In an important opinion piece in the New York Times, David Sciarra and Wade Henderson explain how a court decision in Kansas might have national reverberations.

In 2009, Kansas, like many other states, slashed school funding while approving tax breaks that benefited mostly upper-income Kansans. Spending on education dropped far below 2008 levels, leading to larger classes, layoffs of teachers and other staff, and cuts to essential services. At the same time, the legislature enacted higher standards. This is a typical “reform” pattern: higher standards accompanied by funding cuts.

Parents filed a lawsuit against the cuts and won last year. But Governor Samuel Brownback is appealing the decision, and the outcome of the court case could affect similar situations in other states.

Sciarra and Henderson write:

KANSAS, like every state, explicitly guarantees a free public education in its Constitution, affirming America’s founding belief that only an educated citizenry can preserve democracy and safeguard individual liberty and freedom.

And yet in recent years Kansas has become the epicenter of a new battle over the states’ obligation to adequately fund public education. Even though the state Constitution requires that it make “suitable provision” for financing public education, Gov. Sam Brownback and the Republican-led Legislature have made draconian cuts in school spending, leading to a lawsuit that now sits before the state Supreme Court.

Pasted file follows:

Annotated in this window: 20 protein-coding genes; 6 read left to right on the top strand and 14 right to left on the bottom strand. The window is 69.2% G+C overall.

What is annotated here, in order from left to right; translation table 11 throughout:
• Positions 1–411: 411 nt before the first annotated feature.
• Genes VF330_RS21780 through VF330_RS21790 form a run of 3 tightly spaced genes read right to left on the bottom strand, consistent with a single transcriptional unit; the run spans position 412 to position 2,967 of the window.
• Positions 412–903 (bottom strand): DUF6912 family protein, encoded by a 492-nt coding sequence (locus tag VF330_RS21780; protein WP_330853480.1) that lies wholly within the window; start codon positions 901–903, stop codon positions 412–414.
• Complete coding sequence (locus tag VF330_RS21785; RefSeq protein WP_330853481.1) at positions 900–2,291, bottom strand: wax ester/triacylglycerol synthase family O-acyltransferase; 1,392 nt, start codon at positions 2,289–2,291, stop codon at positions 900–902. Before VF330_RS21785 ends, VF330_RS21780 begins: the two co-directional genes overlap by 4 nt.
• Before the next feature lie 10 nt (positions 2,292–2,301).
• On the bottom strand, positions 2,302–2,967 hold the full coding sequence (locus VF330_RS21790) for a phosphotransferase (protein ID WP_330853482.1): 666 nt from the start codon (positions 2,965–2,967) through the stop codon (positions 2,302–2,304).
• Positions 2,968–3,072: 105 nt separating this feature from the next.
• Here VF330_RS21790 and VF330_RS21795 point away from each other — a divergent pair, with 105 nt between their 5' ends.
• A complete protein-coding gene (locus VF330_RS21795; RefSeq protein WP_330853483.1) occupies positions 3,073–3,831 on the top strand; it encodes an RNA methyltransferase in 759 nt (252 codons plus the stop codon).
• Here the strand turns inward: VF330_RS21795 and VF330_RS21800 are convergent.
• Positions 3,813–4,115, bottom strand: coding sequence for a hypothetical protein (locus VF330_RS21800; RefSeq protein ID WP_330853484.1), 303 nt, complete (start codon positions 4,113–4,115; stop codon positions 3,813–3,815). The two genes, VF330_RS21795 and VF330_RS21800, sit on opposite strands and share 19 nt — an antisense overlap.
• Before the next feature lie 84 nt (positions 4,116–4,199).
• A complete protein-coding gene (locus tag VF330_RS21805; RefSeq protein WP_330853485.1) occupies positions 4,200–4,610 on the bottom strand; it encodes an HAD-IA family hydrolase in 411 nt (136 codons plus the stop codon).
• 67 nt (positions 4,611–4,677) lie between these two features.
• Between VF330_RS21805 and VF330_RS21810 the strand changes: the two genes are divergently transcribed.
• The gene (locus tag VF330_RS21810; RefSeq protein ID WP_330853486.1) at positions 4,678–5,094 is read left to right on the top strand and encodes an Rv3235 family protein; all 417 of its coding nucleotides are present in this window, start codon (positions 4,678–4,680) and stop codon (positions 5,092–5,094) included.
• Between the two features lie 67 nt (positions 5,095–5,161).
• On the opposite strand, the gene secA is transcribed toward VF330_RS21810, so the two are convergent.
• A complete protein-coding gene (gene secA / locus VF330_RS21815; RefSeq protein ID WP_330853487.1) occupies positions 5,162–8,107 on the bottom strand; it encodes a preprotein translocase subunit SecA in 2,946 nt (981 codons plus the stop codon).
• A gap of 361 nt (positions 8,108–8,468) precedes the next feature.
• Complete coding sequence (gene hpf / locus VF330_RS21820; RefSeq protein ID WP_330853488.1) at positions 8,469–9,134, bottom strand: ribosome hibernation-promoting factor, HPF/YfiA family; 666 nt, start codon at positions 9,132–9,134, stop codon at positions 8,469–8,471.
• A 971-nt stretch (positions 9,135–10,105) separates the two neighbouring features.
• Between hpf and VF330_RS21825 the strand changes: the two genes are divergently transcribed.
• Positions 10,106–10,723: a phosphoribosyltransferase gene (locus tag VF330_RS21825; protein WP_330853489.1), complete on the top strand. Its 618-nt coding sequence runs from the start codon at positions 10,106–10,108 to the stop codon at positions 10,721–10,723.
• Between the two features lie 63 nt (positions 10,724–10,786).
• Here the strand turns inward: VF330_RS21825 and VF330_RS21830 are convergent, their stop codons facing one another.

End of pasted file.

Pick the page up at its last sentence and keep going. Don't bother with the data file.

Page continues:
The outcome of that decision could resonate nationwide. Forty-five states have had lawsuits challenging the failure of governors and legislators to provide essential resources for a constitutional education. Litigation is pending against 11 states that allegedly provide inadequate and unfair school funding, including New York, Florida, Texas and California.

Many of these lawsuits successfully forced elected officials to increase school funding overall and to deliver more resources to poor students and those with special needs. If the Kansas Supreme Court rules otherwise, students in those states may begin to see the tide of education cuts return.

If the Court sides with the parents, legislators are threatening to amend the state constitution to remove the term “suitable,” so that there are no constraints on their ability to cut the budget for education.

And that is how Kansas plans to reform its schools.